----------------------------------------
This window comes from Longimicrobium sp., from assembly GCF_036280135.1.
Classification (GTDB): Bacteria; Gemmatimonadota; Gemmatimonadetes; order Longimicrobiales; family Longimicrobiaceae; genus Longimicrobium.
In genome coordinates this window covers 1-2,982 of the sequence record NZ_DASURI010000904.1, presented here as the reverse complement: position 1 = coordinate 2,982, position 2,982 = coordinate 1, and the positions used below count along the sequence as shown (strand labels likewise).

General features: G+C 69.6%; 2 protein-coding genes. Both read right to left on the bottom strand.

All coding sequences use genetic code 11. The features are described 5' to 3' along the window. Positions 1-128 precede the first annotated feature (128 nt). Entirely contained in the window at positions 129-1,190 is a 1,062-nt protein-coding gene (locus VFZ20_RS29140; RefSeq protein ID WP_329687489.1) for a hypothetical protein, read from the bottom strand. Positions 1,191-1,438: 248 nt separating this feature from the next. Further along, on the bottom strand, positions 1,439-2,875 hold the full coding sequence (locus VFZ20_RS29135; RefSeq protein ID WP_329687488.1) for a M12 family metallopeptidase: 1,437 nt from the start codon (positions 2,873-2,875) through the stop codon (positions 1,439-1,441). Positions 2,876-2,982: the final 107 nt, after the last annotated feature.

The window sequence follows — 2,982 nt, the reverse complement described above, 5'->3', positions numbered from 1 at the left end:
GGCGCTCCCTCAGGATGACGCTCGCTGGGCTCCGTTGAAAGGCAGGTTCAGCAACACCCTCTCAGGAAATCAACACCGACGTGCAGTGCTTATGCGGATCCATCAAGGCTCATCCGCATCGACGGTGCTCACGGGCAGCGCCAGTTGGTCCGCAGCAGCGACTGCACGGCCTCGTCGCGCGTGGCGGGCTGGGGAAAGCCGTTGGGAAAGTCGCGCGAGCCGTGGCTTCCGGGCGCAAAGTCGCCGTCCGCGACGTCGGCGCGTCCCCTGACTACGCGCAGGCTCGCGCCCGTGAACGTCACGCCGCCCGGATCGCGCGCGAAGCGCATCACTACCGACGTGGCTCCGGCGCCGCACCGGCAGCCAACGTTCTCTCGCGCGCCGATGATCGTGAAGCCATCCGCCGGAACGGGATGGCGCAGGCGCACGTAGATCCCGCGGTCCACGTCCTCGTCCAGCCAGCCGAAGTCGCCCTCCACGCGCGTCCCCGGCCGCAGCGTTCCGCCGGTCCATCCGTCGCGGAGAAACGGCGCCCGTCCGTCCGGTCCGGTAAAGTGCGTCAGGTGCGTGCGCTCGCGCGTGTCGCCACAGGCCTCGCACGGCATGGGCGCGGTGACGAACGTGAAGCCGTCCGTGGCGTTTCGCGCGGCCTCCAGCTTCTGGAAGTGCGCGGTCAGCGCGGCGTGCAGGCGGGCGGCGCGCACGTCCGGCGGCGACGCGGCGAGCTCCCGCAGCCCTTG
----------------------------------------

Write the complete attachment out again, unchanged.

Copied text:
This window comes from Longimicrobium sp., from assembly GCF_036280135.1.
Classification (GTDB): Bacteria; Gemmatimonadota; Gemmatimonadetes; order Longimicrobiales; family Longimicrobiaceae; genus Longimicrobium.
In genome coordinates this window covers 1-2,982 of the sequence record NZ_DASURI010000904.1, presented here as the reverse complement: position 1 = coordinate 2,982, position 2,982 = coordinate 1, and the positions used below count along the sequence as shown (strand labels likewise).

General features: G+C 69.6%; 2 protein-coding genes. Both read right to left on the bottom strand.

All coding sequences use genetic code 11. The features are described 5' to 3' along the window. Positions 1-128 precede the first annotated feature (128 nt). Entirely contained in the window at positions 129-1,190 is a 1,062-nt protein-coding gene (locus VFZ20_RS29140; RefSeq protein ID WP_329687489.1) for a hypothetical protein, read from the bottom strand. Positions 1,191-1,438: 248 nt separating this feature from the next. Further along, on the bottom strand, positions 1,439-2,875 hold the full coding sequence (locus VFZ20_RS29135; RefSeq protein ID WP_329687488.1) for a M12 family metallopeptidase: 1,437 nt from the start codon (positions 2,873-2,875) through the stop codon (positions 1,439-1,441). Positions 2,876-2,982: the final 107 nt, after the last annotated feature.

The window sequence follows — 2,982 nt, the reverse complement described above, 5'->3', positions numbered from 1 at the left end:
GGCGCTCCCTCAGGATGACGCTCGCTGGGCTCCGTTGAAAGGCAGGTTCAGCAACACCCTCTCAGGAAATCAACACCGACGTGCAGTGCTTATGCGGATCCATCAAGGCTCATCCGCATCGACGGTGCTCACGGGCAGCGCCAGTTGGTCCGCAGCAGCGACTGCACGGCCTCGTCGCGCGTGGCGGGCTGGGGAAAGCCGTTGGGAAAGTCGCGCGAGCCGTGGCTTCCGGGCGCAAAGTCGCCGTCCGCGACGTCGGCGCGTCCCCTGACTACGCGCAGGCTCGCGCCCGTGAACGTCACGCCGCCCGGATCGCGCGCGAAGCGCATCACTACCGACGTGGCTCCGGCGCCGCACCGGCAGCCAACGTTCTCTCGCGCGCCGATGATCGTGAAGCCATCCGCCGGAACGGGATGGCGCAGGCGCACGTAGATCCCGCGGTCCACGTCCTCGTCCAGCCAGCCGAAGTCGCCCTCCACGCGCGTCCCCGGCCGCAGCGTTCCGCCGGTCCATCCGTCGCGGAGAAACGGCGCCCGTCCGTCCGGTCCGGTAAAGTGCGTCAGGTGCGTGCGCTCGCGCGTGTCGCCACAGGCCTCGCACGGCATGGGCGCGGTGACGAACGTGAAGCCGTCCGTGGCGTTTCGCGCGGCCTCCAGCTTCTGGAAGTGCGCGGTCAGCGCGGCGTGCAGGCGGGCGGCGCGCACGTCCGGCGGCGACGCGGCGAGCTCCCGCAGCCCTTG